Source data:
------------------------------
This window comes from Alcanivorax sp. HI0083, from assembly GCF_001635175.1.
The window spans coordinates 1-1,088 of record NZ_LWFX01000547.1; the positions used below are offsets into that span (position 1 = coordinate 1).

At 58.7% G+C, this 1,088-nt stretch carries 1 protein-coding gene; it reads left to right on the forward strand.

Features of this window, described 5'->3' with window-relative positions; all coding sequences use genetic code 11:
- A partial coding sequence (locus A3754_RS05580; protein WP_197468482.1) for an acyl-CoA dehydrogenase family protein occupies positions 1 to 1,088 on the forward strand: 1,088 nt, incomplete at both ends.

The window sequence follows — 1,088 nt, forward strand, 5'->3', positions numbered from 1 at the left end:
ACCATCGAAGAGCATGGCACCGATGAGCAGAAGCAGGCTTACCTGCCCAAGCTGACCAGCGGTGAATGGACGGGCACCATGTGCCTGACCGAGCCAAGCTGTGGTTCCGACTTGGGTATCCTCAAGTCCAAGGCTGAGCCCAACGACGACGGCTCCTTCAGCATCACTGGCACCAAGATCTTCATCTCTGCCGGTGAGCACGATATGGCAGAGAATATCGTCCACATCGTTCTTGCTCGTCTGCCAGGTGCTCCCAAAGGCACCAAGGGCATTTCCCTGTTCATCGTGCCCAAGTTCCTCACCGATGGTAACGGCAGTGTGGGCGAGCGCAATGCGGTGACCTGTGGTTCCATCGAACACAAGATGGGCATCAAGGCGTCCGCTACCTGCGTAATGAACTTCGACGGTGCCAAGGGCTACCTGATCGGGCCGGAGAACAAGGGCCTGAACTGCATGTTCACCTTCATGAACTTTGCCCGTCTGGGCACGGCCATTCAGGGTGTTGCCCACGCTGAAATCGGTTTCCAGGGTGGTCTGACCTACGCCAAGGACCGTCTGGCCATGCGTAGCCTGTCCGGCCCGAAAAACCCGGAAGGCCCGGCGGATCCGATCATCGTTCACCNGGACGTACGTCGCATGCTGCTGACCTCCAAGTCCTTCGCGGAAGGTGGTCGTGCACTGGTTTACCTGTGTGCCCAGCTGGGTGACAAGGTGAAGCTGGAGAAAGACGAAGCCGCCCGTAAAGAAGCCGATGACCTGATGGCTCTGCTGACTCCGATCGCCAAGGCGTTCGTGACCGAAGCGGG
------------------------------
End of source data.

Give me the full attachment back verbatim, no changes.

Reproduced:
This window comes from Alcanivorax sp. HI0083, from assembly GCF_001635175.1.
The window spans coordinates 1-1,088 of record NZ_LWFX01000547.1; the positions used below are offsets into that span (position 1 = coordinate 1).

At 58.7% G+C, this 1,088-nt stretch carries 1 protein-coding gene; it reads left to right on the forward strand.

Features of this window, described 5'->3' with window-relative positions; all coding sequences use genetic code 11:
- A partial coding sequence (locus A3754_RS05580; protein WP_197468482.1) for an acyl-CoA dehydrogenase family protein occupies positions 1 to 1,088 on the forward strand: 1,088 nt, incomplete at both ends.

The window sequence follows — 1,088 nt, forward strand, 5'->3', positions numbered from 1 at the left end:
ACCATCGAAGAGCATGGCACCGATGAGCAGAAGCAGGCTTACCTGCCCAAGCTGACCAGCGGTGAATGGACGGGCACCATGTGCCTGACCGAGCCAAGCTGTGGTTCCGACTTGGGTATCCTCAAGTCCAAGGCTGAGCCCAACGACGACGGCTCCTTCAGCATCACTGGCACCAAGATCTTCATCTCTGCCGGTGAGCACGATATGGCAGAGAATATCGTCCACATCGTTCTTGCTCGTCTGCCAGGTGCTCCCAAAGGCACCAAGGGCATTTCCCTGTTCATCGTGCCCAAGTTCCTCACCGATGGTAACGGCAGTGTGGGCGAGCGCAATGCGGTGACCTGTGGTTCCATCGAACACAAGATGGGCATCAAGGCGTCCGCTACCTGCGTAATGAACTTCGACGGTGCCAAGGGCTACCTGATCGGGCCGGAGAACAAGGGCCTGAACTGCATGTTCACCTTCATGAACTTTGCCCGTCTGGGCACGGCCATTCAGGGTGTTGCCCACGCTGAAATCGGTTTCCAGGGTGGTCTGACCTACGCCAAGGACCGTCTGGCCATGCGTAGCCTGTCCGGCCCGAAAAACCCGGAAGGCCCGGCGGATCCGATCATCGTTCACCNGGACGTACGTCGCATGCTGCTGACCTCCAAGTCCTTCGCGGAAGGTGGTCGTGCACTGGTTTACCTGTGTGCCCAGCTGGGTGACAAGGTGAAGCTGGAGAAAGACGAAGCCGCCCGTAAAGAAGCCGATGACCTGATGGCTCTGCTGACTCCGATCGCCAAGGCGTTCGTGACCGAAGCGGG